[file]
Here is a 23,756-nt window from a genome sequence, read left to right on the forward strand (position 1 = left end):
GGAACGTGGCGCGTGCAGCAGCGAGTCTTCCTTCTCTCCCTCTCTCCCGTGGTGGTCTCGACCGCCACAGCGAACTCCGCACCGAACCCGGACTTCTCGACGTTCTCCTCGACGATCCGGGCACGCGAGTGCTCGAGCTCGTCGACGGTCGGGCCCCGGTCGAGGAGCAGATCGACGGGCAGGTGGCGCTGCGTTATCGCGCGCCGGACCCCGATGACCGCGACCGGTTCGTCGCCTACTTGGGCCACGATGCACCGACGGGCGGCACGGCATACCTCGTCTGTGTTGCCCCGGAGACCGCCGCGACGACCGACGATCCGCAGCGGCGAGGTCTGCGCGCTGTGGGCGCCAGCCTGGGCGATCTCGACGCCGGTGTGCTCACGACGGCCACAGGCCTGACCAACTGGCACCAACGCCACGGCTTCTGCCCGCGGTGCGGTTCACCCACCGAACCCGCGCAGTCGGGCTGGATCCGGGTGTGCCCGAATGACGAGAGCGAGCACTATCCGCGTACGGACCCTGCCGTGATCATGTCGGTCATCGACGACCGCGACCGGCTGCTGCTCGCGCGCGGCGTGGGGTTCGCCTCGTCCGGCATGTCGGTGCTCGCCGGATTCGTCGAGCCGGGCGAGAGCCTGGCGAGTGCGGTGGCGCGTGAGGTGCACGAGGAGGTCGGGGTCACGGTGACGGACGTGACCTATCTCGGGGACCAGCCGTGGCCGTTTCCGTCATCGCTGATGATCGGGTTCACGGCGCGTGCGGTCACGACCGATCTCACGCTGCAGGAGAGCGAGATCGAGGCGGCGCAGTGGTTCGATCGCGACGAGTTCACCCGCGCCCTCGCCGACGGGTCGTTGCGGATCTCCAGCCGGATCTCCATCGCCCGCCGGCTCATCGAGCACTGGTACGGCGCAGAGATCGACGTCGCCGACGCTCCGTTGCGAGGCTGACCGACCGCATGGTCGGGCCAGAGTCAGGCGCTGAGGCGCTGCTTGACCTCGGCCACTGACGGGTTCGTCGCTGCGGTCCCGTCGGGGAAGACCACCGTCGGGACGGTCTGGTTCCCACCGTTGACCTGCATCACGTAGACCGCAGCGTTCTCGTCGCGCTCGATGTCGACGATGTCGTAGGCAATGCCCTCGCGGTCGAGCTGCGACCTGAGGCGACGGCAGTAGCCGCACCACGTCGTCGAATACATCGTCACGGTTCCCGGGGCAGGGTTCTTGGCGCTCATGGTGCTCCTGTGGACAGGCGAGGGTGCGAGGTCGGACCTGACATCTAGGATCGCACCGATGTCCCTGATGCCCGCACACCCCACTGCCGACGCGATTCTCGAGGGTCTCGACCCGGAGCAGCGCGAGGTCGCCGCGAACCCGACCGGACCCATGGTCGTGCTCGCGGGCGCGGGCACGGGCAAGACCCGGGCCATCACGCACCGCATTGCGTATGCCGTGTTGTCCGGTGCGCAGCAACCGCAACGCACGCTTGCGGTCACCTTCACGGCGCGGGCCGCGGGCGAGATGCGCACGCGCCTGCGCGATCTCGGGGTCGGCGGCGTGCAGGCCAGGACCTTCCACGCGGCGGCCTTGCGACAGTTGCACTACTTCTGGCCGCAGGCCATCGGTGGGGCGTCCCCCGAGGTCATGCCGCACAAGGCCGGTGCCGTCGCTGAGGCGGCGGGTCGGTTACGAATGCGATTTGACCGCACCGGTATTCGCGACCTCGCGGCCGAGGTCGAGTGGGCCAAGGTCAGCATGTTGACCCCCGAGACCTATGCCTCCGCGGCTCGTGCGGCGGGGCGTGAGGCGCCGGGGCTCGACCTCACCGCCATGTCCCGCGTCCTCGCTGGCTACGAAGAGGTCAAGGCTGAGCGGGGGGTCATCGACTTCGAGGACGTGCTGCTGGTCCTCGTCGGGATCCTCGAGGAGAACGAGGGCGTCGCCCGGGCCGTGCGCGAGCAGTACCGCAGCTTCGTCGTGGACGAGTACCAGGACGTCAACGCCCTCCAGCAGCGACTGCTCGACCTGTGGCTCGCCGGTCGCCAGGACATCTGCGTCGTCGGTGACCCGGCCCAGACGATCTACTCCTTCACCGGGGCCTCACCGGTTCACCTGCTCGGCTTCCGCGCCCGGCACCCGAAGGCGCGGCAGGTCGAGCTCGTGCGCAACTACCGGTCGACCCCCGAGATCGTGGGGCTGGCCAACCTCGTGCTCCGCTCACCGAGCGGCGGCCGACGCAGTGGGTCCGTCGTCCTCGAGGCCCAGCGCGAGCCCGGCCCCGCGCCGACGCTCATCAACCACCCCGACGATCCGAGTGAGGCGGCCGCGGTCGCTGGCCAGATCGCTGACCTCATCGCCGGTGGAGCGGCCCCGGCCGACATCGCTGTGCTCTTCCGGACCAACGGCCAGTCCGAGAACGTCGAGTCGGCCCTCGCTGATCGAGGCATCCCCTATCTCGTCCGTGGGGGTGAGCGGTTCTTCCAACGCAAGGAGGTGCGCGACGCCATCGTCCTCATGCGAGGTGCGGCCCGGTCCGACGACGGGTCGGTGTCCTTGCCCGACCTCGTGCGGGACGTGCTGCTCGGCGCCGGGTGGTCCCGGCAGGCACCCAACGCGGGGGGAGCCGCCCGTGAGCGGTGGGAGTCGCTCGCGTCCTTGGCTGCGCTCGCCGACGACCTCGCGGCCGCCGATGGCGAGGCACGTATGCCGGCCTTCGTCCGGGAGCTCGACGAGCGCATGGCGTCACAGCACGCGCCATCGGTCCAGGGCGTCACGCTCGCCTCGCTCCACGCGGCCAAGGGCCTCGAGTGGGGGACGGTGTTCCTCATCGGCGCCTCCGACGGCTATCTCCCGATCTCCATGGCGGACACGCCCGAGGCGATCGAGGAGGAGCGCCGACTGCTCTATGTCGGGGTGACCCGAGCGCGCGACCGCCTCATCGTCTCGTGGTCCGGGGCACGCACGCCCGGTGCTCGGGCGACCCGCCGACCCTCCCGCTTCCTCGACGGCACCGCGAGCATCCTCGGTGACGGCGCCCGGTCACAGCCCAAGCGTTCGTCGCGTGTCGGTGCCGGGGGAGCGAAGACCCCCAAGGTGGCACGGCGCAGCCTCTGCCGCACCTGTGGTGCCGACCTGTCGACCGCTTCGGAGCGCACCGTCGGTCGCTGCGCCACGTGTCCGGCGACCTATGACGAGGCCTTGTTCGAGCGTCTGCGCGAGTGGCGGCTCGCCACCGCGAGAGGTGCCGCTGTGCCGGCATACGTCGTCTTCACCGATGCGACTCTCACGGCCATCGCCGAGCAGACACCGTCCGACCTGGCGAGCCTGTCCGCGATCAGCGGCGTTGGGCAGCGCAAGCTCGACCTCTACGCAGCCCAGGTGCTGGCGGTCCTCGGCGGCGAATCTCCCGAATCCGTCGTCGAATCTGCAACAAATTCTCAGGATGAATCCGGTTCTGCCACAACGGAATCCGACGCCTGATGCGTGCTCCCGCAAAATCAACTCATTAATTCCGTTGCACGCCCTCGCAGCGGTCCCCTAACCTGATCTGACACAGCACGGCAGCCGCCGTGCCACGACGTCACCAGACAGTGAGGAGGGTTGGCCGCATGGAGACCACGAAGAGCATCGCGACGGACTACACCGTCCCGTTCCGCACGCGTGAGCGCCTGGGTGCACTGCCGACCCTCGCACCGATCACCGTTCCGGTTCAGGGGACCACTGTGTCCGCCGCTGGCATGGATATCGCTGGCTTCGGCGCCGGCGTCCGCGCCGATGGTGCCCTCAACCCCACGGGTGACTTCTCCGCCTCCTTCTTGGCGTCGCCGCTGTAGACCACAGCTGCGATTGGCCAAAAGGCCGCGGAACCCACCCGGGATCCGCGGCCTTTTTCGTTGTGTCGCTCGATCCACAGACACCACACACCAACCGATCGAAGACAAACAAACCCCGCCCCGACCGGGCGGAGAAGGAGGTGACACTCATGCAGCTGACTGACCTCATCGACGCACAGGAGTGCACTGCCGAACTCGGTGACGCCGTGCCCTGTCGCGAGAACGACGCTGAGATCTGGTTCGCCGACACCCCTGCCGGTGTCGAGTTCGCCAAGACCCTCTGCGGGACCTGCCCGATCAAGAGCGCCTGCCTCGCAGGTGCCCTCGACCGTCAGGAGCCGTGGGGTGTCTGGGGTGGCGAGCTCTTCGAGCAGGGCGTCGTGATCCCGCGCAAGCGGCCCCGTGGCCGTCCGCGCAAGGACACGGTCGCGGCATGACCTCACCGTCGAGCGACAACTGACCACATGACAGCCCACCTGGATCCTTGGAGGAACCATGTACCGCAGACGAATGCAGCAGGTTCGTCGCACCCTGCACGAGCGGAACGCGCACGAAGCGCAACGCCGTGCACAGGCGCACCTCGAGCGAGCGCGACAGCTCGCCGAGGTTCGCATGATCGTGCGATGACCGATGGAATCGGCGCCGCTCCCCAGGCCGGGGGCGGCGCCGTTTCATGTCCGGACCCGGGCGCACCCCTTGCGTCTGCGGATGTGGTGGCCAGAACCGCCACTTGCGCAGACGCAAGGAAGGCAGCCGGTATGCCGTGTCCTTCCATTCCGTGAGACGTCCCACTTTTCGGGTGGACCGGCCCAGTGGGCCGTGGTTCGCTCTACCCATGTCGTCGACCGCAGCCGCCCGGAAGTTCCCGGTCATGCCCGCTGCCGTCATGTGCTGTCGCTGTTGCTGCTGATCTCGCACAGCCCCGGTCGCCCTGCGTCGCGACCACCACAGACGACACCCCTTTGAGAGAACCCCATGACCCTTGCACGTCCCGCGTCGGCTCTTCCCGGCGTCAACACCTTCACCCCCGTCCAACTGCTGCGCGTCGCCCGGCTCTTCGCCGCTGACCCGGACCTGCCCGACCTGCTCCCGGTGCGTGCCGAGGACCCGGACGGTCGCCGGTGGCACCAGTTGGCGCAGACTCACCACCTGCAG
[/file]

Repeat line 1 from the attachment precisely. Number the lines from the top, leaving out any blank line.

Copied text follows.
Here is a 23,756-nt window from a genome sequence, read left to right on the forward strand (position 1 = left end):